"Clarence Thomas is a great justice. Sonia Sotomayor will be, too." Who wrote that subhed to Dahlia Lithwick's Slate piece ? Make him or her get coffee for everyone else for the next month. Lithwick's piece doesn't argue that Thomas is a great justice. It argues he's not a "dim bulb," a "moron," a "dunce or a Scalia clone," and makes an ambiguous, unendorsed reference to the "more common" view that he has a "deeply reasoned and consistent judicial philosophy." ... It would be interesting if Lithwick thought Thomas was a great justice. I can't believe she does--especially after reading this piece. ... 6/1 Update: Subhed rewritten. .. 3:11 A.M.
Here's another suspect rationalization from the Obama auto task force, as recounted by David von Drehle in TIME :
Task-force members counter that other unsecured claims have received even better deals than the union's. Warranties, for example, have been 100% guaranteed - no haircut at all. "We're trying to avoid liquidation, and so these claims have to be classified according to their importance to the future viability of the company," a task-force official explained. "Obviously you can't sell cars without warranties. You can't make cars without suppliers. So most of those claims are being paid. And you can't build cars without skilled workers." [E.A.]
How many of the UAW's members are skilled workers? I thought one of the big virtues assembly line work is that it can be done by un skilled workers. Even with all the fancy computer-assisted quality control systems, does most auto assembly work really require skills that can't be learned fairly quickly?
The unnamed "task force official" implies that Chrysler's work force (and GM's) is so precious that it must be protected from sharing in the sacrifice of bankruptcy. Is it? If UAW workers are so distinctly productive then why do virtually all auto manufacturers starting production in the U.S. try to get as far away from the union as possible? Is there any doubt that if all Chrysler's workers quit tomorrow they could fairly quickly be replaced by workers--from local communities--who were a) cheaper and b) just as good or better? .. .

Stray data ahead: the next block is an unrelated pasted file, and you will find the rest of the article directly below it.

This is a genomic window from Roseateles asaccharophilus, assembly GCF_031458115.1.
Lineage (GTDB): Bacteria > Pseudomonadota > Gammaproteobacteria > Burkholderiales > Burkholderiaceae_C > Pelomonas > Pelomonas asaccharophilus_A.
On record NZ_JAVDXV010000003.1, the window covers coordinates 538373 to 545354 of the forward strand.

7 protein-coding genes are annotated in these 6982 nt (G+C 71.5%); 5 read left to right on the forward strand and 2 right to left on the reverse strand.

The point isn't that the unsecured creditors who did worse than the union deserve a better deal. They don't, at least as long as they're doing as well as they would in a conventional bankruptcy (without the government's expensive intervention). But the lack of sacrifice required of the UAW, after it helped drive its industry into the ditch, is a problem in and of itself, given the billions in taxpayer funds that are being spent to prevent that sacrifice (and the billions more that will be required over the next few years as GM and Chrysler fall short of the inflated expectations set by the Obama task force ). Why should the government tax unskilled workers making $18 an hour, who haven't bankrupted their employers, in order to protect unskilled workers making $28 an hour, who have bankrupted their employers, from having to take a pay cut? The press' focus on creditors (because they are the ones whining loudest at the moment) is what is allowing the Obama administration to duck that question. When the question does get asked, I don't think Marc Ambinder's initial suggested answer --"The Obama administration supports the union movement"--will cut it. ... 2:57 A.M.
Jeffrey Rosen pitches what he says is the latest fashion in "progressive" constitutional theory , "democratic constitutionalism." How is it different?:
While a Warren Court liberal might counsel the Supreme Court to leap ahead of public opinion and provide constitutional protections for gay marriage today, and while a minimalist might urge state and federal courts to wait until public opinion has shifted decisively, a democratic constitutionalist would embrace bold state court decisions but hold back at the federal level.
a) Wow. Inspiring, no? b) Rosen's whole framework seems to be: "How much change can we cram down the throat of the American people?" Maybe that's the problem. Are there any changes Rosen's progressives want that they admit just can't be found in the Constitution? (And, once "public opinion has shifted decisively" in the direction of those changes, why do they have to find them in the Constitution anymore anyway?) c) What's all the talk about "consensus" and not "getting too far ahead of the will of the people"--and about how "Constitutional change ultimately flows from the bottom up, not the top down"? Isn't the more important judicial role to violate consensus and stand athwart the will of the people in defense of individual rights--and to enforce them from the top down? ... 2:48 A.M.
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